> and the consuming agent - some service,  today just like a SAML2 SP server,
> that wishes to obtain a signed confirmation that the user knows a password,
> compared remotely by the IDP in return for a signed confirmation
> response). The user presented the password + digested-password to the
> consumer (!) seeking access to some port, and duely the port guard would
> issue a compare operation against the IDP agent. Alternatively, the user
> presented a signed token to the consumer, which verified it in party by
> "comparing" the cert against the cert in the master record. Again, the IDP
> would respond to a compare request with a signed token confirming the result
> o comparing the values. Today, in windows its trivial to issue a signed SAML
> "request" to a web service on an https port, that is then compared
> similarly. blog formats have changed - but the model has not.
>
>
> yesterday, I had some fun. In a MSFT sample project, one has ones client
> code create a "self-signed SAML file", supported by a self-signed cert. One
> posts this to a azure serivce, which verifies the signature and returns
> a mac-signed json blob - which one then posts in the www-auth header to a
> rest service. The claims within have identity, authn and authz claims. Being
> done on the OAUTH endpoint, its a minor variant of the process to induce the
> service to redirect to a website, seeking user confirmation etc (in the
> usual OAUTH backwards-flow SSO flow), There, one can do
> webid...validation as a condition of release the authz confirmation.
>
> If we could get less abstract, reseachy, and less webby - and just fit in
> with the rest of the web - we'd have a lot more adoption.
>
> Well there are all these other communities to join where people are happy to
> do that.
> Nobody is saying we can't be interoperable, btw, I don't know why anyone
> whould thinks so.  But the intersting thing of WebID - as the name hints in
> a not too shy manner - is the Webiness. Now that does not stop you from
> storing your data in an sql database, ldap dp, or nosql datastore. We are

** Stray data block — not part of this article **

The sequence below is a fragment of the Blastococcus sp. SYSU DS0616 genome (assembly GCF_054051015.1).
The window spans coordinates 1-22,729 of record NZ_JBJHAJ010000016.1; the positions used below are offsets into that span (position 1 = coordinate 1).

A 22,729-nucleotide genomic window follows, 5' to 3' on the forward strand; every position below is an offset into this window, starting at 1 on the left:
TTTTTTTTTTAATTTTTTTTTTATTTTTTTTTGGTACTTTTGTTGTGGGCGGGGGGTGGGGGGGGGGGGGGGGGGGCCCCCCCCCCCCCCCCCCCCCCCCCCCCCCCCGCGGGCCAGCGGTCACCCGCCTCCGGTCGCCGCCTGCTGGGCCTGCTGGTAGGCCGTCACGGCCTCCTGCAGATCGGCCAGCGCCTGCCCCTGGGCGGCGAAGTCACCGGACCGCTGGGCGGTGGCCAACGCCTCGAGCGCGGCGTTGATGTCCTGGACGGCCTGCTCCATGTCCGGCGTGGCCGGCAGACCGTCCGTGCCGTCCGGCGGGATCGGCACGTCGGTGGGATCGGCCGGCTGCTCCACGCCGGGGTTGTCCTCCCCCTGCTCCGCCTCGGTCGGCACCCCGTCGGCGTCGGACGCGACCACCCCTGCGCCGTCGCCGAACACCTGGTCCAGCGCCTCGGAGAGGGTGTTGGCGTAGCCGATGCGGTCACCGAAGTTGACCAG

> not concerned about those here. We abstract them so as to be compatible with
> anything going on behind.
> Henry
>
>
>
>> Date: Fri, 24 Jun 2011 16:45:46 -0400
>> From: demoss.matt@gmail.com
>> To: henry.story@bblfish.net
>> CC: kidehen@openlinksw.compublic-xg-webid@w3.org
>> Subject: Re: [foaf-protocols] WebID test suite
>>
>> >Its spec concepttually little or no different to using a directory object
>> > from ldap, looking for existance of a cert value in the directory
>> > attribute..
>>
>> >that is why I distinguish - and we should distinguish more clearly in the
>> > spec - between a claimed WebID and a verified one. A WebID presented in the
>> > SAN fields of an X509 certificate is a claimed WebID.
>> The Relying Party/IDP then fetches the canonical document for each WebID
>>
>> I find the contrast with a directory object to be particularly
>> interesting. It's usually the case that the CA is trusted to sign a DN
>> that corresponds to a directory object in a directory we trust to have
>> the correct attributes, but I would be interested to know more about
>> other systems where (as with WebID) the trust relationship is a bit
>> different. Do any of the SAML profiles do something you would consider
>> comparable?
>>
>> On Fri, Jun 24, 2011 at 4:31 PM, Henry Story <henry.story@bblfish.net>
>> wrote:
>> >
>> > On 24 Jun 2011, at 22:00, Kingsley Idehen wrote:
>> >
>> > On 6/24/11 7:08 PM, Peter Williams wrote:
>> >
>> > The defacto owl sameAs part is really interesting (and its the semweb
>> > part
>> > of webid that most interests me, since its about the potential logic of
>> > enforcement....)
>> >
>> > are we saying that should n URIs be present in a cert and one of them
>> > validates to the satisfaction of the verifying party, then this
>> > combination
>> > of events is the statement: verifer says owl:sameAs x, where x is each
>> > member of the set of SAN URIs in the cert, whether or not all x were
>> > verified .
>> >
>> > No.
>> >
>> > When an IdP is presented with a Cert, it is going to have its own
>> > heuristic
>> > for picking one WebID. Now, when there are several to choose from I